Where does a memory go after it has left the lips of the living? Does it disappear into the atmosphere like a thin rain? Is it assigned a serial number then stored by a divine keeper of time in a secret safe deposit box, to be retrieved in the future by someone yet to be born?
Manal Al Dowayan creates conceptual art out of Mnemophobia: the fear of forgetting and of ultimately being forgotten. At the root of her practice lies a ritual of untangling and classifying memories in order to protect the past. A video installation, I Had No Wings (2015) captured the backseat blur between past and present tenses as the artist was driven through the streets of Saudi Arabia. If I Forget You, Don’t Forget Me (2012) created connections through the oral histories and artifacts of the generation of oil men and women who came together at Saudi Arabia’s oil boom.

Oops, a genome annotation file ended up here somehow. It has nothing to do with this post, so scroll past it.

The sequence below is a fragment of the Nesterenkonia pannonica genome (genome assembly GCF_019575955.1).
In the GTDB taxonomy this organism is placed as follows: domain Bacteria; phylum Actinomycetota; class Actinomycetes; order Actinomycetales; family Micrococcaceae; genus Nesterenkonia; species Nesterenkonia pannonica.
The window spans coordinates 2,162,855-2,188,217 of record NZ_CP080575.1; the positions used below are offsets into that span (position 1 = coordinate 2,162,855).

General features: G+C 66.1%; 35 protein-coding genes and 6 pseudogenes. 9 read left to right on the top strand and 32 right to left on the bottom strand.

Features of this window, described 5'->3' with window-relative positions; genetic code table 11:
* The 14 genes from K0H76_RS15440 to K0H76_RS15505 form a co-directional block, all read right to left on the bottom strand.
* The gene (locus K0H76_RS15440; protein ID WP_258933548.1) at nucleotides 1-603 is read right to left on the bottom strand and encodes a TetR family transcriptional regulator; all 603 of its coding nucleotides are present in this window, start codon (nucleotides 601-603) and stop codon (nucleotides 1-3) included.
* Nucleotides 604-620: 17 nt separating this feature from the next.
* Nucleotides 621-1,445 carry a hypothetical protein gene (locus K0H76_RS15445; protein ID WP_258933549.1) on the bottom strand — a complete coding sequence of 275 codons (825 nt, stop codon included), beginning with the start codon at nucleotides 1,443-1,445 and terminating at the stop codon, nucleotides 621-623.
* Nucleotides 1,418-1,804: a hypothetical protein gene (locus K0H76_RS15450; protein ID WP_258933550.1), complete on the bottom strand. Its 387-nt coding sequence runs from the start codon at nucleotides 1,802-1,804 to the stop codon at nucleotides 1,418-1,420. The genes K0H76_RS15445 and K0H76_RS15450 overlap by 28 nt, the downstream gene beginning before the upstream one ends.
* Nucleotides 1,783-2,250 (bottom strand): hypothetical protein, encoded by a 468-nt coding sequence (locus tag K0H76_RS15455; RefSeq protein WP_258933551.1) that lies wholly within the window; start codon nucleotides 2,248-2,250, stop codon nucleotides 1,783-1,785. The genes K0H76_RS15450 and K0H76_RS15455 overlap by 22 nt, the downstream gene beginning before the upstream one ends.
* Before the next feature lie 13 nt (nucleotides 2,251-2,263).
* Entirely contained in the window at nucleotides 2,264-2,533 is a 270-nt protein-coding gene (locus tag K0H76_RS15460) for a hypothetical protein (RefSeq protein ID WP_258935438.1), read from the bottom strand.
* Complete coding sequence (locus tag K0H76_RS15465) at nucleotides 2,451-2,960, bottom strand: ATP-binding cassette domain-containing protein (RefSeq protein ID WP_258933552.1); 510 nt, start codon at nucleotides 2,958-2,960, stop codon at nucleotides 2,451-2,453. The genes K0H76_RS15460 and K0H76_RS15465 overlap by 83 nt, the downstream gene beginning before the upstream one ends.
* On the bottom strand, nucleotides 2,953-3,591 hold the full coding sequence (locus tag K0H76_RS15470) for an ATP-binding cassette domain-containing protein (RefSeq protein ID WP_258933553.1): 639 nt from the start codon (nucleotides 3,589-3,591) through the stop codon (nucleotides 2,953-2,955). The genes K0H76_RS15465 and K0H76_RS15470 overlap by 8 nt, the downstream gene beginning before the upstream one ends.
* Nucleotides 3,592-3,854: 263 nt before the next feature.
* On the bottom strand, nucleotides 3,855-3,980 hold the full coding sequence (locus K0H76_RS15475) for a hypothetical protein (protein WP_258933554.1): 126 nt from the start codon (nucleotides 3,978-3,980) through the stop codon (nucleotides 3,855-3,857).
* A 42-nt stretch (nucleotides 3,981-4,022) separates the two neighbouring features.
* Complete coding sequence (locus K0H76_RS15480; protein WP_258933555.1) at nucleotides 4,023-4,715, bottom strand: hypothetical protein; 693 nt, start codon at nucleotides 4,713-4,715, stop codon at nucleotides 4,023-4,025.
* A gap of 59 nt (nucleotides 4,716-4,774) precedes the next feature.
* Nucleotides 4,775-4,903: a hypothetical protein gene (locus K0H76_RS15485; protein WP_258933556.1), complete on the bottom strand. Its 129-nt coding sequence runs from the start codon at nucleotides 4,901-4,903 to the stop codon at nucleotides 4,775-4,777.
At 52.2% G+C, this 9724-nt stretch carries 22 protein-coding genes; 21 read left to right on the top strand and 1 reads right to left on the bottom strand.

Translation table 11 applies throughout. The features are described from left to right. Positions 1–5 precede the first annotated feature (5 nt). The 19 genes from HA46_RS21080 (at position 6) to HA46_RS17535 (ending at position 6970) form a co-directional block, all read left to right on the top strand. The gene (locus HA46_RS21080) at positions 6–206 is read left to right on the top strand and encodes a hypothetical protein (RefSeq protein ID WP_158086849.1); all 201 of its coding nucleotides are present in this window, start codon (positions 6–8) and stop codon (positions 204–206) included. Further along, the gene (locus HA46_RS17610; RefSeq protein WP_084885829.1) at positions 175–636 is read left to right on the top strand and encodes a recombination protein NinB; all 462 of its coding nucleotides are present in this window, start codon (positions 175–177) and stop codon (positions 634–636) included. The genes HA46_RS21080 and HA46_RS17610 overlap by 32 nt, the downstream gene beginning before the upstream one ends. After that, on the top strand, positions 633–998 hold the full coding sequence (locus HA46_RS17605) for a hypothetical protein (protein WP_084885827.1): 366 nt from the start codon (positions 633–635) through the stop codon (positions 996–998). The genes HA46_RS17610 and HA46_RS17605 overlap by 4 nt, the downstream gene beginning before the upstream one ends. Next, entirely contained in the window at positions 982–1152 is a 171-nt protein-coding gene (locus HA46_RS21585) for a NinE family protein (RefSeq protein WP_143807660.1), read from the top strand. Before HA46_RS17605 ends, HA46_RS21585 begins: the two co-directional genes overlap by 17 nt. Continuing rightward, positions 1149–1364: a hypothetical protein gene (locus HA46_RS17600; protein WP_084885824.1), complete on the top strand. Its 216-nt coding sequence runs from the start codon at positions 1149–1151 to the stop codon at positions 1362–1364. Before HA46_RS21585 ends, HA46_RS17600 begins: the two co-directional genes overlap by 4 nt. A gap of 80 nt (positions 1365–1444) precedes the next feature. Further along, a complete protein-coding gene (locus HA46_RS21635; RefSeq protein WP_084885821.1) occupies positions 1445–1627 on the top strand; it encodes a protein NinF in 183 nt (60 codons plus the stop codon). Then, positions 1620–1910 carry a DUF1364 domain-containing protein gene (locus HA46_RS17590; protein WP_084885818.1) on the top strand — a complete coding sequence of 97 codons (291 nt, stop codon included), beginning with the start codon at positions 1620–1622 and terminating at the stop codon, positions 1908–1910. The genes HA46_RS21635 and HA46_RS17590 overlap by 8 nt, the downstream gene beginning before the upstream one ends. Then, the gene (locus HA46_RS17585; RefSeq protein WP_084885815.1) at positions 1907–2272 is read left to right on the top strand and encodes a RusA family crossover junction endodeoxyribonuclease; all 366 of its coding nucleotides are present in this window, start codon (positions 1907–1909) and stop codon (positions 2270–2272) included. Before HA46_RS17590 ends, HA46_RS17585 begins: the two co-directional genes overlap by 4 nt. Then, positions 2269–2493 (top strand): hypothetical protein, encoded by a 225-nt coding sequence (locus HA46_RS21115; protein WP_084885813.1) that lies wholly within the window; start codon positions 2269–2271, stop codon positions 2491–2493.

While previous works have been grounded in Al Dowayan’s native Saudi Arabia, her current solo show at Cuadro Gallery, “And I, Will I Forget” is a collection of silkscreened and mixed media images that makes the artist’s personal family history into universally relatable moments while examining the blurry distinction between fact and fiction when stories are retold over time.
When she embarked on a 2015 residency at the Robert Rauschenberg Foundation on Captiva Island (Florida, USA) Al Dowayan brought along little else but a silver biscuit tin that her late father had given to her when she was 12. Inside were nearly 1,000 unviewed slides from shots he had had captured between 1962 and 1973—the period in which he had left home, studied in the US, gotten married, honeymooned, and ultimately became a parent. By the time Al Dowayan became an artist, her father had already descended into Alzheimer’s, taking the significance of these captured moments along with him. None of the people in the slides are still alive and the chronological sequence and fact-based timeline behind the images are indecipherable.